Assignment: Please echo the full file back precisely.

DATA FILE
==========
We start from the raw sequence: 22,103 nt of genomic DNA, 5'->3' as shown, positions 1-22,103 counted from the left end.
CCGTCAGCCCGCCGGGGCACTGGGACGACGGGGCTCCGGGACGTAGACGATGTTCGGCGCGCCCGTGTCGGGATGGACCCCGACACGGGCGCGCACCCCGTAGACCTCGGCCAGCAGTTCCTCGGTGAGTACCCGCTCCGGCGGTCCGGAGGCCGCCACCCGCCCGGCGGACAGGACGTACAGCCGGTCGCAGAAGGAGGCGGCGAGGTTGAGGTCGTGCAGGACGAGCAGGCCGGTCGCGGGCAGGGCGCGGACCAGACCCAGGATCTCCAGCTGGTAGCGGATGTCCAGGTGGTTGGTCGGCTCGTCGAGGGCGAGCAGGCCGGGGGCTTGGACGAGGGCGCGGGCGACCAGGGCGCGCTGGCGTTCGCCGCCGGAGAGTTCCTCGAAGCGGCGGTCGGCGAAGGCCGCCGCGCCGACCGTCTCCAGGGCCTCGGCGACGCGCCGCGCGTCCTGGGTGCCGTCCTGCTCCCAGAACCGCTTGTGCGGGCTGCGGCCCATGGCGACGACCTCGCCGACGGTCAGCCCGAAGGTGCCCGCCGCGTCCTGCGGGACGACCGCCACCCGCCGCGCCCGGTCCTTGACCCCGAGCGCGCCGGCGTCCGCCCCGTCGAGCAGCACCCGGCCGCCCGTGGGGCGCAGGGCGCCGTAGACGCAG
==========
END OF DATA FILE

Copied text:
We start from the raw sequence: 22,103 nt of genomic DNA, 5'->3' as shown, positions 1-22,103 counted from the left end.
CCGTCAGCCCGCCGGGGCACTGGGACGACGGGGCTCCGGGACGTAGACGATGTTCGGCGCGCCCGTGTCGGGATGGACCCCGACACGGGCGCGCACCCCGTAGACCTCGGCCAGCAGTTCCTCGGTGAGTACCCGCTCCGGCGGTCCGGAGGCCGCCACCCGCCCGGCGGACAGGACGTACAGCCGGTCGCAGAAGGAGGCGGCGAGGTTGAGGTCGTGCAGGACGAGCAGGCCGGTCGCGGGCAGGGCGCGGACCAGACCCAGGATCTCCAGCTGGTAGCGGATGTCCAGGTGGTTGGTCGGCTCGTCGAGGGCGAGCAGGCCGGGGGCTTGGACGAGGGCGCGGGCGACCAGGGCGCGCTGGCGTTCGCCGCCGGAGAGTTCCTCGAAGCGGCGGTCGGCGAAGGCCGCCGCGCCGACCGTCTCCAGGGCCTCGGCGACGCGCCGCGCGTCCTGGGTGCCGTCCTGCTCCCAGAACCGCTTGTGCGGGCTGCGGCCCATGGCGACGACCTCGCCGACGGTCAGCCCGAAGGTGCCCGCCGCGTCCTGCGGGACGACCGCCACCCGCCGCGCCCGGTCCTTGACCCCGAGCGCGCCGGCGTCCGCCCCGTCGAGCAGCACCCGGCCGCCCGTGGGGCGCAGGGCGCCGTAGACGCAG